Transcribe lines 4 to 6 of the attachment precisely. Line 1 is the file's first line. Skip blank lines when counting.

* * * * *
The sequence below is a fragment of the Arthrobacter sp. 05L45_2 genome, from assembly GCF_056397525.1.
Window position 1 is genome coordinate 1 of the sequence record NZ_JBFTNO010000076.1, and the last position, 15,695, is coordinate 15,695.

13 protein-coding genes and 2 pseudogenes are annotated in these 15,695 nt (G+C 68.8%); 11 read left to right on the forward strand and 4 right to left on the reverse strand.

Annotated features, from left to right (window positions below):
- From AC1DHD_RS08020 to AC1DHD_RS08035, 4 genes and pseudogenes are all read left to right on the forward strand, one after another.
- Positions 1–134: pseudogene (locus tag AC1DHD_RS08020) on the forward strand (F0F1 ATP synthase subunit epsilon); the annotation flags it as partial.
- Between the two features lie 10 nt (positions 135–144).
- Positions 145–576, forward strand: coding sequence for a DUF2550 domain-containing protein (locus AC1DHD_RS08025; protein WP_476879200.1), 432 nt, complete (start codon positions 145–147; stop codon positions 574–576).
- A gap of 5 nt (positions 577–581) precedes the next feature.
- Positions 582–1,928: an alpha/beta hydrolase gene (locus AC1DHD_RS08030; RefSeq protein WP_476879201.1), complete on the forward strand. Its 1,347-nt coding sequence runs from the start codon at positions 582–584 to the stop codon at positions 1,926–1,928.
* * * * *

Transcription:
Annotated features, from left to right (window positions below):
- From AC1DHD_RS08020 to AC1DHD_RS08035, 4 genes and pseudogenes are all read left to right on the forward strand, one after another.
- Positions 1–134: pseudogene (locus tag AC1DHD_RS08020) on the forward strand (F0F1 ATP synthase subunit epsilon); the annotation flags it as partial.